Pets have several physiologic mechanisms that normally help them to dissipate heat and maintain a normal body temperature. Although dogs and cats don't have many sweat glands in their skin, their primary cooling mechanisms are through panting and dilation of blood vessels in their paws.


Heatstroke occurs when an animal loses the ability to dissipate heat from their body - resulting in a dangerously high core body temperature. Whereas the normal body temperature for dogs and cats ranges between 100-102 degrees F, pets with heatstroke may have body temperatures that exceed 105 degrees F. This can occur due to environmental conditions or physical exertion.

Environmental risk factors include high ambient temperatures and high humidity. Additionally, the temperature inside of a parked car, even with windows cracked or in a shaded area, can quickly rise and be deadly to pets. In as few as 10 minutes, the temperature can rise almost 20 degrees F - which means that even a comfortable 70-degree day can quickly approach 90 degrees - inside of a car. Strenuous physical exercise can also lead to heatstroke.

In spite of these well-known facts, many animals die from heatstroke every year.  Well-intending pet owners may think that leaving a car running, with the air conditioning on, is the solution to keeping their pets safe. Although it may sound like a good idea, sadly that's not always the case. VetVine's Emergency and Critical Care expert, Dr. Elisa Mazzaferro explains:


Risk Factors

Heavy exercise on a hot day or in high humidity can cause a dog to develop exertional hyperthermia (dangerously elevated body temperature), in as few as 30 minutes. Another cause for hyperthermia in dogs would be from their inability to get away from a heat source, such as pets left in a parked car.


Additional predisposing factors include:

  • Obesity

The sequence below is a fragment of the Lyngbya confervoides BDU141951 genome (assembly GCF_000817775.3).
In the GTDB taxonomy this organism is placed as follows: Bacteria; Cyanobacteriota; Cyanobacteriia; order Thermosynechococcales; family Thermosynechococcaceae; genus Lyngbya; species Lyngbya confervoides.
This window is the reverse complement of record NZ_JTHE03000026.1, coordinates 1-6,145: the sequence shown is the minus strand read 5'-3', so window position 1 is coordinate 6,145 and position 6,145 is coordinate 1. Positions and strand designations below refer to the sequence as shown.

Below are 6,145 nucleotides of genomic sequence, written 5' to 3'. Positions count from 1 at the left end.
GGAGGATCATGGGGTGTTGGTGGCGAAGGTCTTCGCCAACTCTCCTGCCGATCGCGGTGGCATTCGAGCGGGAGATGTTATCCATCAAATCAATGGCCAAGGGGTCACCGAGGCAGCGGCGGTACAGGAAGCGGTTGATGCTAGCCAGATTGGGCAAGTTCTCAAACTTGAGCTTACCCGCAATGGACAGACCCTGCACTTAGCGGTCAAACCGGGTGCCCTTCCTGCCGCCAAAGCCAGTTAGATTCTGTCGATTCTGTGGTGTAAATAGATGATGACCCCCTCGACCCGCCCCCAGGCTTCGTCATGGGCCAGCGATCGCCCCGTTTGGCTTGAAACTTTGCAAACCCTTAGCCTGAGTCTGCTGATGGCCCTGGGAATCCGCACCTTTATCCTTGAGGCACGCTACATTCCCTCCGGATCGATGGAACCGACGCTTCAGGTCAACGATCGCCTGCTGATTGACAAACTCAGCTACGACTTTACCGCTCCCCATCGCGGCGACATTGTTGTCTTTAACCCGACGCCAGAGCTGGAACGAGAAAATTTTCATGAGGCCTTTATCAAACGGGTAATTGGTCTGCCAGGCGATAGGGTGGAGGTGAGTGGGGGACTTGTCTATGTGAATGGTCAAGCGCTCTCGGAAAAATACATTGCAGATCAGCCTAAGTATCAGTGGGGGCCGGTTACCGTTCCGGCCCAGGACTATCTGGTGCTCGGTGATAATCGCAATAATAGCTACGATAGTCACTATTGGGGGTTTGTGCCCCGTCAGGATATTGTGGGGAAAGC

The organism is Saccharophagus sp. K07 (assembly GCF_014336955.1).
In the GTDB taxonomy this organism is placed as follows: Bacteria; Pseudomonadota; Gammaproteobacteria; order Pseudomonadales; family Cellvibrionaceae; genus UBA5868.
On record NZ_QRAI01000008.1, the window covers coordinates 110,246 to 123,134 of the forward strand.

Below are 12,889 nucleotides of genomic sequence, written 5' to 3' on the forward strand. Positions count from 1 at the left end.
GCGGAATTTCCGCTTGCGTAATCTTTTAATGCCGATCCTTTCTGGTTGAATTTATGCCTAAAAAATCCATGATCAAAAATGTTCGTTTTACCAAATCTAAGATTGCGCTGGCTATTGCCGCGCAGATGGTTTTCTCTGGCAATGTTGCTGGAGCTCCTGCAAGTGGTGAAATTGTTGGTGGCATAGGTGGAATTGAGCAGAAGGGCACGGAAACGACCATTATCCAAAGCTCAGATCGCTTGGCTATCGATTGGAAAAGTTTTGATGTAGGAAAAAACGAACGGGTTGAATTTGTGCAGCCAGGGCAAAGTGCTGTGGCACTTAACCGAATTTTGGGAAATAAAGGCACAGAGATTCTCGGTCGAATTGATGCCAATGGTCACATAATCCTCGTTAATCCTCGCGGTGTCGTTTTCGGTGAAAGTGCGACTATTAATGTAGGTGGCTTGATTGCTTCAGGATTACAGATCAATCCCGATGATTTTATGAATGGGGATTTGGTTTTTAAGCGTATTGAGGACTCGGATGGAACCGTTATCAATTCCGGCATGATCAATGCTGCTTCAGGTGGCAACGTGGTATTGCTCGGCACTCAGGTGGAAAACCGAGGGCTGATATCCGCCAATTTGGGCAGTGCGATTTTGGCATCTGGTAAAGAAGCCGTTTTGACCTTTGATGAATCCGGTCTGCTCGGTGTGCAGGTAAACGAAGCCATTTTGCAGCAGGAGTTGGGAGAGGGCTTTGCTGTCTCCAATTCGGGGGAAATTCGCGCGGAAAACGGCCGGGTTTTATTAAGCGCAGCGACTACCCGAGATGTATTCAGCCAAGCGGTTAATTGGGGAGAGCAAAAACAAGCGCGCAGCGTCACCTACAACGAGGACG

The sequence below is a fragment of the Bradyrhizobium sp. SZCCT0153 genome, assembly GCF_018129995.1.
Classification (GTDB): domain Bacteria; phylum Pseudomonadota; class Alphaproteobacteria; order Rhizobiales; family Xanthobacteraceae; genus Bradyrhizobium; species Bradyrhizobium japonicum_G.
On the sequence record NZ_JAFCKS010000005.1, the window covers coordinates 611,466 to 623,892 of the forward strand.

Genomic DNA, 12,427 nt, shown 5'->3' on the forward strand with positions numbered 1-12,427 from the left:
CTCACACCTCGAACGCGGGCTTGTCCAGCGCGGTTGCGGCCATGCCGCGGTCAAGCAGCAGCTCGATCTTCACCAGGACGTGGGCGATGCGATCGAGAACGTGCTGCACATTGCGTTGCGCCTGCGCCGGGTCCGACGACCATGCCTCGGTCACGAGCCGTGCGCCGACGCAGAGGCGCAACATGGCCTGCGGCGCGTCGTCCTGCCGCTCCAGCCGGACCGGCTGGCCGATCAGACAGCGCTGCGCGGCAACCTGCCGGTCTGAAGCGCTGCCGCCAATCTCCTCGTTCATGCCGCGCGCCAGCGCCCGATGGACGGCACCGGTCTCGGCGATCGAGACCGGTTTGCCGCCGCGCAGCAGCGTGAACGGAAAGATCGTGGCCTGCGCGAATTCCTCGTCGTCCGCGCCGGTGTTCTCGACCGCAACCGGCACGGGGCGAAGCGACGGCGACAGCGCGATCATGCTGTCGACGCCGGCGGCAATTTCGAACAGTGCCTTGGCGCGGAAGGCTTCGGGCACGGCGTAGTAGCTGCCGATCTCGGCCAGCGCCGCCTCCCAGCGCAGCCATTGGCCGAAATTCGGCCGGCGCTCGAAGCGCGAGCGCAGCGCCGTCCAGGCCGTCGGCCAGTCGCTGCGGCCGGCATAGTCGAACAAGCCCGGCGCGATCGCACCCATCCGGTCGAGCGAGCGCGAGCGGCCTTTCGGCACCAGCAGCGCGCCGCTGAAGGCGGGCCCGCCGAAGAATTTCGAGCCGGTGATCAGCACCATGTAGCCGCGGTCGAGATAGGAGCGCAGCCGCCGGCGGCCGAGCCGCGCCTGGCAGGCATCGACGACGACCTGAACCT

• High ambient humidity
  • Exercise without acclimation
  • Lack of available drinking water
  • Airway disorders - laryngeal paralysis, upper airway obstruction
  • Brain (hypothalamus) abnormalities
  • Breed predisposition - "Brachycephalics" such as Pugs

Dangers of Heat Stroke

If the core body temperature rises to a dangerous level (104.9 - 109.4 degrees F) as in hyperthermia, it can quickly lead to tissue damage (kidney, liver, and central nervous system), organ failure, and possible death of patient.

Signs of Hyperthermia

  • Panting
  • Vomiting
  • Hypersalivation
  • Bleeding (from the nose or in the gums)
  • Diarrhea 
  • Tremors
  • Listlessness
  • Loss of consciousness
  • Seizures

Treatment of Pets With Heat Stroke

  • Move the animal to a cool area - with air conditioning or fans
  • Spray with cool (NOT cold) water - DO NOT immerse them in ice or cold water
  • Ice or cool packs in the groin or armpit area
The pet should be seen by a veterinarian right away for an assessment of their overall condition, as additional treatment is often required including intravenous fluids, electrolytes, and other supportive and life sustaining measures.


The prognosis for pets with heatstroke depends on the extent of tissue damage or organs affected. Additionally, a delay in getting a pet with heatstroke to the veterinarian for care can make a big difference in the outcome. Pets that develop seizures have a much poorer prognosis. Dogs that die from heat stroke usually die within the first 24 hours of treatment. Dogs that survive may have permanent kidney, liver and nervous system damage.